Oh, to be young and insane.





Yesterday I stitched this play on the phrase "Oh, to be young and in love" on to an antique linen cross-stitched with a floral design my mum's colleague gave me... apparently it belonged to her mother (I'm not sure she'd be too impressed with my subversion of its glorious twee-ness!)


This may wind up becoming a part of my planned collaboration with my friend Jess, who has just joined the cool kids on Blogger.

Here's Jess enjoying the present I made her for her birthday. That's right, it is a chintzy floral tank.


Soon I'll post about my final university showing, but first here are some photographs of what Pip and I did today; messed around in the garden with my Polaroid cameras. I haven't got these babies out for years and years, I'm surprised the long-expired film worked so beautifully.

Here we are in all our soft-focus, light-leaky glory.

Taken by Pip on my Spectra



Taken by me with my Land 420
Pip again (there he is in the window) with the 420
And finally one my brother attempted to take of the pair of us, from which we are mysteriously absent. I still quite like it, though.


It was our six-month anniversary on Friday, and amongst other sickening gifts, I stitched Pip a letter on to a page from a Ladybird book of ducks and swans which Mark bought me.




I think I like the back better than the front.

(Pip calls me Pine Cone because I once sent him a pine cone in the post when I was pining for him... we share a weakness for awful puns.)

A Tangent


This cross stitch is a little something I've made for an upcoming collaboration with Jessica Anne Johnson; a top-secret project for now, but expect (literally) crazy goings on come January.

In other news, my embroidery/love potion making workshop is on Wednesday, and the ever-wonderful Emma Parker, aka Miss Stitch Therapy has sewn this love potion into her "stitchtionary".





I'm touched that this beautiful piece of work has been inspired by my workshop; such a clever reappropriation of an old dictionary!

Now I shall get back to stitching a "nefarious sea creature", as my friend Mark calls them...

Subversive Stitchery

Contemporary needlework comes in many guises; from the twee to the political via the subversive and disturbing. Mr X Stitch, "the number one contemporary embroidery and needlecraft blog" showcases the breadth of these (including my own embroidery). Mr X Stitch himself, the blog's founder, is Jamie Chalmers, a self-styled "manbroiderer" who gets a mention in Rozsika Parker's book The Subversive Stitch: Embroidery and the Making of the Feminine.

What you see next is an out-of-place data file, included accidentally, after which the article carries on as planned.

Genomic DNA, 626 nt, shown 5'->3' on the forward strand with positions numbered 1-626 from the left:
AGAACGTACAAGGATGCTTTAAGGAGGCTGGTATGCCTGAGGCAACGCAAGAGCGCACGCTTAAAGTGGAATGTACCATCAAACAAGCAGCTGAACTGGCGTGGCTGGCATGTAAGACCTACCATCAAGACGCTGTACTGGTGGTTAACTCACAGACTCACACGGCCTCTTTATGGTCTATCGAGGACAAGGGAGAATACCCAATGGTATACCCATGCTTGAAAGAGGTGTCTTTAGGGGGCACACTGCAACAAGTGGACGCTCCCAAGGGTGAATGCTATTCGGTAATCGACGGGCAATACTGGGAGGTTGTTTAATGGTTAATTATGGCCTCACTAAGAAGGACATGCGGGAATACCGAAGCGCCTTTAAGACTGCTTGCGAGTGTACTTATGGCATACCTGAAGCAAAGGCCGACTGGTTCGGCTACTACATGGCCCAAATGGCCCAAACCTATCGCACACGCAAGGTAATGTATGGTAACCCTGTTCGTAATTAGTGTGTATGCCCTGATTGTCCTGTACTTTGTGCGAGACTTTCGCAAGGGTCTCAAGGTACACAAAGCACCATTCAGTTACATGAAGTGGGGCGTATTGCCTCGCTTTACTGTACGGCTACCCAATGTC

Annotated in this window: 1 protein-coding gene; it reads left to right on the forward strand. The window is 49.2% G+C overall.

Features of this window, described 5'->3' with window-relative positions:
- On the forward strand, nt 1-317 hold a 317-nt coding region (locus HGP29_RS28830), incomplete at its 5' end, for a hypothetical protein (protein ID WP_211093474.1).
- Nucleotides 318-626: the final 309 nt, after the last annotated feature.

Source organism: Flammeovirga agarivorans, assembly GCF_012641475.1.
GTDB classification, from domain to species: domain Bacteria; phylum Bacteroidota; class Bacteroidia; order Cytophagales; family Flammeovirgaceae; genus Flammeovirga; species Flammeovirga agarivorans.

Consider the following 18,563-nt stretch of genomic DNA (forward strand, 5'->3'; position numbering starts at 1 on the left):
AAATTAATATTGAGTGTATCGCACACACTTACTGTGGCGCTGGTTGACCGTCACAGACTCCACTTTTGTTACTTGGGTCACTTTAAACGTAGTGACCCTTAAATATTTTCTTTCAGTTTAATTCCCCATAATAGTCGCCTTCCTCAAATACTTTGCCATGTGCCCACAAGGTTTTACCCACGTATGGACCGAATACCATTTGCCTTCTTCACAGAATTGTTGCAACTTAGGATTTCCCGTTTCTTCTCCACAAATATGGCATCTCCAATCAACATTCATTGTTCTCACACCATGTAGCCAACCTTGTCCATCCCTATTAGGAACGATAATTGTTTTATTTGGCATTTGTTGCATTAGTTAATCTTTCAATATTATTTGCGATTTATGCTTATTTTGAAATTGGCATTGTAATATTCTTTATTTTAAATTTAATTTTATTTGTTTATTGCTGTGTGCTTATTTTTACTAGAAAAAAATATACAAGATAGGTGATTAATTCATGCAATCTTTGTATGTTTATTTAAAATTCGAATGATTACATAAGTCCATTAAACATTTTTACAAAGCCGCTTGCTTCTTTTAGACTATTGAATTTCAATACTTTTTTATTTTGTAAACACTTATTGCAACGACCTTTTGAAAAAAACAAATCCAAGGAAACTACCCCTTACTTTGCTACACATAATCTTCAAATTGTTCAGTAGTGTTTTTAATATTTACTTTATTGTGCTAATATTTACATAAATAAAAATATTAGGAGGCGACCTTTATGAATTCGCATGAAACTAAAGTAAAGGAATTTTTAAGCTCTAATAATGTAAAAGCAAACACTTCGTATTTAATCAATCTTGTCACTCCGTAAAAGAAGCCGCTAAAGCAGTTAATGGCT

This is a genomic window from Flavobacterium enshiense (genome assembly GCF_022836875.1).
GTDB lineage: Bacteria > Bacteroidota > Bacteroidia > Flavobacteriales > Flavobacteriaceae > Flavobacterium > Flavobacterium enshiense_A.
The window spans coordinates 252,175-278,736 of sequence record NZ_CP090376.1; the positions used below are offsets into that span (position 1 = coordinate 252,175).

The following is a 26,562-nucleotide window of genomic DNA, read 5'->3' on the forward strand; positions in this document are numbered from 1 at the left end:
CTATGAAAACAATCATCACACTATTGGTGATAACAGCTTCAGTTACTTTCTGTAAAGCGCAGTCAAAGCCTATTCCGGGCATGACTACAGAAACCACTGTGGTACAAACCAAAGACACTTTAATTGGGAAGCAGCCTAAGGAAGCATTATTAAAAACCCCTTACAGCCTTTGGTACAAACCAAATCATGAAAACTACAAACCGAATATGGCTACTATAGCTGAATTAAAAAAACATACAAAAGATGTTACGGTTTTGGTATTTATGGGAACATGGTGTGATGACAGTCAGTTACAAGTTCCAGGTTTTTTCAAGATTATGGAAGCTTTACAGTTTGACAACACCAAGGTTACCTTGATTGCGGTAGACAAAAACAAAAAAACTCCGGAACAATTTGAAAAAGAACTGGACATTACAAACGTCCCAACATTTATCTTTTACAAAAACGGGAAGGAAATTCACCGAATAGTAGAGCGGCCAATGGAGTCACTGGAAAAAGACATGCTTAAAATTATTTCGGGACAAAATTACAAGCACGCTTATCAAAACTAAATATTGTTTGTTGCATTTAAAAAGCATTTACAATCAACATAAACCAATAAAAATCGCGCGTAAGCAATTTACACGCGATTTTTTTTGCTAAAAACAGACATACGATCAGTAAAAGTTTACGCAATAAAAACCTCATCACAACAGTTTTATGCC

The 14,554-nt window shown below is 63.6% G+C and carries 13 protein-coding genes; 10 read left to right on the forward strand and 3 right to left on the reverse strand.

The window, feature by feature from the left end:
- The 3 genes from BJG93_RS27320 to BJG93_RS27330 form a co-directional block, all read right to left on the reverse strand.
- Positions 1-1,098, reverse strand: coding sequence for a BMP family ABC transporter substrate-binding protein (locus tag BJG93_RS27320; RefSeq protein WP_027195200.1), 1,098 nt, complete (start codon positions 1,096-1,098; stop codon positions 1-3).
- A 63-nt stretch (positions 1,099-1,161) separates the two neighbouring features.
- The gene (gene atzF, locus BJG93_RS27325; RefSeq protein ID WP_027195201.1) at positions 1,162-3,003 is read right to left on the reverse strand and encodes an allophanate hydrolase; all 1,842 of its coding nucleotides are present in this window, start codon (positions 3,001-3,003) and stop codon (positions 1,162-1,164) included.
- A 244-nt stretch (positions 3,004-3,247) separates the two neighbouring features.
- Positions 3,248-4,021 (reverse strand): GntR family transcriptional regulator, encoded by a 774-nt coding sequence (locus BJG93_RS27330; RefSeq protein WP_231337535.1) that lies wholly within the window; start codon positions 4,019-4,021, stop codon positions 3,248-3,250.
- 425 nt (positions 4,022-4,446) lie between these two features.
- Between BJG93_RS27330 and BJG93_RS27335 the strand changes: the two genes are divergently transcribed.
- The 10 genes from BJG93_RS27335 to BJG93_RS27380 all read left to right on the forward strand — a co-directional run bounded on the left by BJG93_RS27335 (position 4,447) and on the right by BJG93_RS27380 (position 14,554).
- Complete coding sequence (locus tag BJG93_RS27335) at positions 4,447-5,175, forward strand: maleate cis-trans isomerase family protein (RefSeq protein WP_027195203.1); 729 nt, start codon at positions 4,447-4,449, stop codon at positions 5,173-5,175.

Recently, subversive craft has really come into its own; taking the form of everything from sewn swear words to "craftivist" protest banners to knitted and crocheted graffiti.

Crystal Gregory's Invasive Crochet
Ami Grinsted, a recent graduate from Falmouth's Contemporary Crafts course, created an embroidered series on the Egyptian Revolution. Ami cross stitches on wilfully difficult surfaces; wood (which she drills holes into to sew through) and wire mesh. As a review of her work on Mr X Stitch says, "Ami chooses to increase the tension (of her sewn subject) by stitching through hard surfaces".



Embroidering a protest placard seems to my mind to be a reference to the old embroidered trade union and suffrage banners. Suffrage banners are a perfect early example of the "woman's work" of embroidery being employed for a subversive cause.



In the 1970s needlework was reclaimed by the Feminist Movement, for example by the fine artist Kate Walker. In The Subversive Stitch, Walker is quoted as saying that she has "never worried that embroidery's association with femininity, sweetness, passivity and obedience may subvert my work's feminist intention. Femininity and sweetness are part of women's strength. Passitivity and obedience, moreover, are the very opposite of the qualities necessary to make a sustained effort in needlework. What's required are physical and mental skills, fine aesthetic judgement in colour, texture and composition; patience during long training; and assertive individuality of design (and consequent disobedience of aesthetic convention). Quiet strength need not be mistaken for useless vulnerability."

My work (though possibly in a slightly more subtle way!) follows in the traditions of Julie Jackson's Subversive Cross Stitch.

A Subversive Cross Stitch pattern

My Don't be an art school arsehole embroidery

Though I choose to embroider on old linens, the sentiments I stitch upon them are new; this results in a fusion of past and present, acknowledging embroidery's lineage whilst keeping it contemporary. Like many other contemporary embroiderers, I take what could be a twee and cloying pattern and add a healthy dose of irony, with tongue in cheek punning and verse. In other pieces I embroider a line from one of my poems on love in the modern urban environment. I embroider on linens passed down to me by my grandmother, in turn handed down to her by my great grandmother. In this way I acknowledge embroidery's past as "woman's work" whilst simultaneously subverting it.

My work may not be overtly feminist (aside from the fact that it subverts what is traditionally thought of as "women's work"), but it is often subversive, sending up artist clichés in a humorous and self-deprecating manner.

One of my embroideries exploring and poking fun at the "tortured artist/writer" cliché
In The Subversive Stitch, Rozsika Parker explains how at one time embroidery was thought of as "almost a secondary female sexual characteristic". Today, "manbroiderers" like Jamie Chalmers and Richard Saja challenge that assertion.

Richard Saja's work
My embroidery is informed by that of my peers, particularly those, such as Iviva Olenick and Joetta Maue, who explore themes of love. I am incredibly grateful to the always supportive online embroidery community on mrxstitch.com, Flickr, and here on Blogger. They continue to inspire and encourage me.